After determining the success or failure in achieving the target sedation level by adjusting the concentration of sevoflurane, we adjusted the inhalation agent dose to maintain the depth of sedation corresponding to a RASS score of –2 to –3 while continuing mechanical ventilation. Pain was assessed using the CPOT score at least three times a day and reassessed after 30 minutes if any intervention that could affect the pain score of the patients was performed. The remifentanil infusion rate was adjusted to maintain a CPOT score of < 3. Both sedation and analgesia levels were monitored continuously by the patient’s nursing staff. The infusion dose was immediately adjusted by the attending ICU physician if needed. Based on the patient’s general condition and flap condition, the attending surgeon discussed the possibility of stopping sedation on a daily basis. After determining when the patient should be woken up, sevoflurane administration was stopped. Mechanical ventilation was stopped after confirming the patient’s appropriate level of consciousness and spontaneous breathing.

Statistical analysis

The ED 50 was calculated using Dixon’s up and down method. According to this method, our prospective study was ended when we found six pairs of successes and failures in achieving the sedation goal. Assuming that the concentration of sevoflurane was positively correlated with the response rate, the isotonic regression method was used to calculate the ED 50 and ED 95. The 95% confidence intervals (CIs) were derived using the bootstrap method [21,22].

Retrospective study


In a retrospective analysis, we compared the prospective study group with the IV propofol sedation group. The patients in the IV sedation group received postoperative sedation with IV propofol for the same reason as those in the volatile sevoflurane group between April 2018 and January 2019. The IV sedation group received the same anesthetic management as did the sevoflurane group during surgery. The protocols to maintain the sedation depth were the same between the two groups. We adjusted the propofol infusion dose to maintain the depth of sedation corresponding to a RASS score of –2 to –3 while continuing mechanical ventilation. Pain assessments were based on the CPOT scores. The remifentanil dose was adjusted to maintain a CPOT score of < 3. The nursing staff continuously monitored the sedation and analgesia levels. The infusion dose was immediately adjusted by the attending ICU physician if needed. The propofol infusion was stopped when the surgeon determined that the patient was stable to be awakened. Mechanical ventilation was stopped after confirming the patient’s level of consciousness and spontaneous breathing.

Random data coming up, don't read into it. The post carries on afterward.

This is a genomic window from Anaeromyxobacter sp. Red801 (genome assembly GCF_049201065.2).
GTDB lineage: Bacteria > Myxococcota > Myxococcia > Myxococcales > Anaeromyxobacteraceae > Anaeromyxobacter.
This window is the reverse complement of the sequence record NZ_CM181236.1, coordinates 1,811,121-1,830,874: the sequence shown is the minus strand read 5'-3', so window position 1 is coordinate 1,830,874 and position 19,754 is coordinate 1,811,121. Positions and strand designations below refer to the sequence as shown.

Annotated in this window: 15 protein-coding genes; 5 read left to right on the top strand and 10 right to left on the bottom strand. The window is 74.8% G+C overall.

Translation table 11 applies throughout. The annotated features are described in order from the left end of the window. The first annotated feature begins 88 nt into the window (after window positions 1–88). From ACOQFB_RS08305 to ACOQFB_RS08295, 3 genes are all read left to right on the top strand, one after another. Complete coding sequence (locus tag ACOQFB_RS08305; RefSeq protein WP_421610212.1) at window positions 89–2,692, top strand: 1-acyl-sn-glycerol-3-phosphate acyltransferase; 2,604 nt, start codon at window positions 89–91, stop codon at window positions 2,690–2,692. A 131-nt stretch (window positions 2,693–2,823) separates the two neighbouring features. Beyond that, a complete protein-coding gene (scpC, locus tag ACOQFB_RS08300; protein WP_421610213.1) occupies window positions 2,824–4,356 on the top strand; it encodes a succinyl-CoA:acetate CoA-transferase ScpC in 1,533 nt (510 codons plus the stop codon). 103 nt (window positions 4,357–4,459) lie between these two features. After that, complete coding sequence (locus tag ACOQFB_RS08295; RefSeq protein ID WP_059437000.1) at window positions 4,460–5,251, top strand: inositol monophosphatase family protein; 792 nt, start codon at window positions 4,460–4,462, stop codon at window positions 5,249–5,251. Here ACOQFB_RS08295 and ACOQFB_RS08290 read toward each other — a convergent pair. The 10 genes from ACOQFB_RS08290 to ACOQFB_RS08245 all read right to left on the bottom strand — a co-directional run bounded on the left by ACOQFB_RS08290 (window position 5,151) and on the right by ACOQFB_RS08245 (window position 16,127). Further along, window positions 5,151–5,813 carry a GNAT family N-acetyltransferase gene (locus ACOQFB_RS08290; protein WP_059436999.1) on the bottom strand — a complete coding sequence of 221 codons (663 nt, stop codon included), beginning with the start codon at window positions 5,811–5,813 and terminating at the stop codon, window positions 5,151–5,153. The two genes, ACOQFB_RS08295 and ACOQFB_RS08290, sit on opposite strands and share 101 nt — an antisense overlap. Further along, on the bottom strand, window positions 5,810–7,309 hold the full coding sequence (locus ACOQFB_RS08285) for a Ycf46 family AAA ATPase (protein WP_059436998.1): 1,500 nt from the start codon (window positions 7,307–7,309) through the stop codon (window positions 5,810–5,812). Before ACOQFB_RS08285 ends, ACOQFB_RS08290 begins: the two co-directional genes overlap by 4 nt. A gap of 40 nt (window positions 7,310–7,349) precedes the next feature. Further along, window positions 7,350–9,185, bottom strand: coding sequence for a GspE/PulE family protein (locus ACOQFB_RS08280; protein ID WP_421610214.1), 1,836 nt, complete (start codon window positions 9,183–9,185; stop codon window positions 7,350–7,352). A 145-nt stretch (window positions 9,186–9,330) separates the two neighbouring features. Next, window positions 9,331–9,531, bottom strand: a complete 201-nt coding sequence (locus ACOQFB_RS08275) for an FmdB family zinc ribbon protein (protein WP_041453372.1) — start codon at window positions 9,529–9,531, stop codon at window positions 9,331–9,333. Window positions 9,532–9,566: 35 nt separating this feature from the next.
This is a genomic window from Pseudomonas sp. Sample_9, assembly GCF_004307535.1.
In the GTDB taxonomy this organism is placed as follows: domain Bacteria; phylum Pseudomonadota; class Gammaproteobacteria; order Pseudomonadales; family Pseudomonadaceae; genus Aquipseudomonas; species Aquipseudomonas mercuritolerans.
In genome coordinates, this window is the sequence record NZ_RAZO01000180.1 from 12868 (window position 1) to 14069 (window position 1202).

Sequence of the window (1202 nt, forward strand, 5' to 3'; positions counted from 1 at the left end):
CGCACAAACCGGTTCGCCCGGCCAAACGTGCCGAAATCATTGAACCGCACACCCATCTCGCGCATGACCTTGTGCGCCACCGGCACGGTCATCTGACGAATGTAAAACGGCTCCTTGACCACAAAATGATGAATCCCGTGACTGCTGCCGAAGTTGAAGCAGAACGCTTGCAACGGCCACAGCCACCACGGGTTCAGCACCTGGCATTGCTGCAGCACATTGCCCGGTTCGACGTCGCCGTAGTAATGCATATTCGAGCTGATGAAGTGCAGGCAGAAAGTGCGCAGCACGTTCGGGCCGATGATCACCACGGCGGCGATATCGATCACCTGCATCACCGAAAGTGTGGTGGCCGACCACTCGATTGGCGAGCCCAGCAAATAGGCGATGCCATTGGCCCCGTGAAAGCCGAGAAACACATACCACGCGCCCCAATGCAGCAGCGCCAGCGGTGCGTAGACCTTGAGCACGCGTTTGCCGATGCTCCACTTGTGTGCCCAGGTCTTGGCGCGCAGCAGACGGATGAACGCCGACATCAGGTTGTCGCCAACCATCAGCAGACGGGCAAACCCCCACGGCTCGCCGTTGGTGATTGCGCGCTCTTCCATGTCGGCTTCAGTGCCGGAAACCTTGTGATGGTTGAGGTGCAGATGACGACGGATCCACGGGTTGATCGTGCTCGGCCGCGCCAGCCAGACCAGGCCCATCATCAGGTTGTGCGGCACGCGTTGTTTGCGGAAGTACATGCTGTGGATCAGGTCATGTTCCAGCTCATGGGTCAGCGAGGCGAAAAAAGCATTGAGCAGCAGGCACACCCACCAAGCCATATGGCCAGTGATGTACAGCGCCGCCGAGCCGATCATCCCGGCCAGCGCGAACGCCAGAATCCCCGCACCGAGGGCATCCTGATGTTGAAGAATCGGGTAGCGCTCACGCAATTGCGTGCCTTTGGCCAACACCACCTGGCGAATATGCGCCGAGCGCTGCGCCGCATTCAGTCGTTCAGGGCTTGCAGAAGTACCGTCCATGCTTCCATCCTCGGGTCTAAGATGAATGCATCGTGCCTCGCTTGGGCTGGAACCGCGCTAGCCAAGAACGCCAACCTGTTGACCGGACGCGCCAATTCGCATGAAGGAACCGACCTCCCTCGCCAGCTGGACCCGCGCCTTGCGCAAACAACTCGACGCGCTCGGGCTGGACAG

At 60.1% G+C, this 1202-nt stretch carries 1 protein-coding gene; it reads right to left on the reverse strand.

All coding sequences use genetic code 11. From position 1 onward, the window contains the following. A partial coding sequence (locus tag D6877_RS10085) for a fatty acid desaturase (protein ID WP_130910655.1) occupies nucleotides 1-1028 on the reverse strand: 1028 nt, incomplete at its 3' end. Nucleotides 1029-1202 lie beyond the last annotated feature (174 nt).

Data collection

We compared the following parameters between the two groups: intraoperative remifentanil infusion rate; postoperative remifentanil infusion rate while sevoflurane or propofol infusion was being administered to maintain mechanical ventilation; norepinephrine use while sevoflurane or propofol was being administered; the incidence of postoperative delirium until discharge diagnosed using the Confusion Assessment Method for the ICU and Intensive Care Delirium Screening Checklist; length of ICU stay, length of hospital stay; and incidence of serious adverse events, such as mortality, myocardial infarction, cerebral infarction, and kidney or liver failure, until discharge from the hospital.

Statistical analysis

The recorded and calculated parameters were described as means or medians (interquartile range). For the categorical data, we calculated absolute and relative frequencies (count and %). Intergroup comparisons were performed using the Student t-test or Mann-Whitney’s rank sum test (with Bonferroni correction), chi-square test, or Fisher’s test (complete response, %). The P-values < 0.05 were considered statistically significant. All statistical analyses were performed using IBM SPSS ver. 23 (IBM Corp., Armonk, NY, USA) and R package, version 3.5.1 (R Foundation, Vienna, Austria).


Prospective Study

Twenty-five patients were enrolled. The median age was 62 years (54.5–70.5 years). The mean body mass index (BMI) was 23.2 ± 3.4 kg/m2. The median postoperative sedation duration was 680 minutes (570–815 minutes). Six pairs of success-failure were collected (Figure 1). The ED 50 of the initial end-tidal sevoflurane concentration was 0.40% ± 0.16% by the Dixon’s method. By the isotonic regression method, the ED 50 of sevoflurane was 0.36% (83% CI, 0.26% to 0.54%; 95% CI, 0.20 to 0.60%) and the ED 95 was 0.69% (83% CI, 0.62 to 0.72%; 95% CI, 0.60 to 0.75%) (Table 1, Figure 2). These optimal concentrations were achieved in the sedation protocol using remifentanil as an analgesic.

Retrospective Study

Forty-nine patients were enrolled in the retrospective study. We confirmed that the RASS (–2 to –3) and CPOT scores (< 3) were appropriately controlled according to the patient’s nursing records. Under the same level of sedation and analgesia, the postoperative remifentanil infusion rate was significantly lower in the sevoflurane group (2.52 ± 1.00 µg/kg/hr, P = 0.001) than it was in the IV sedation group (3.66 ± 1.30 µg/kg/hr).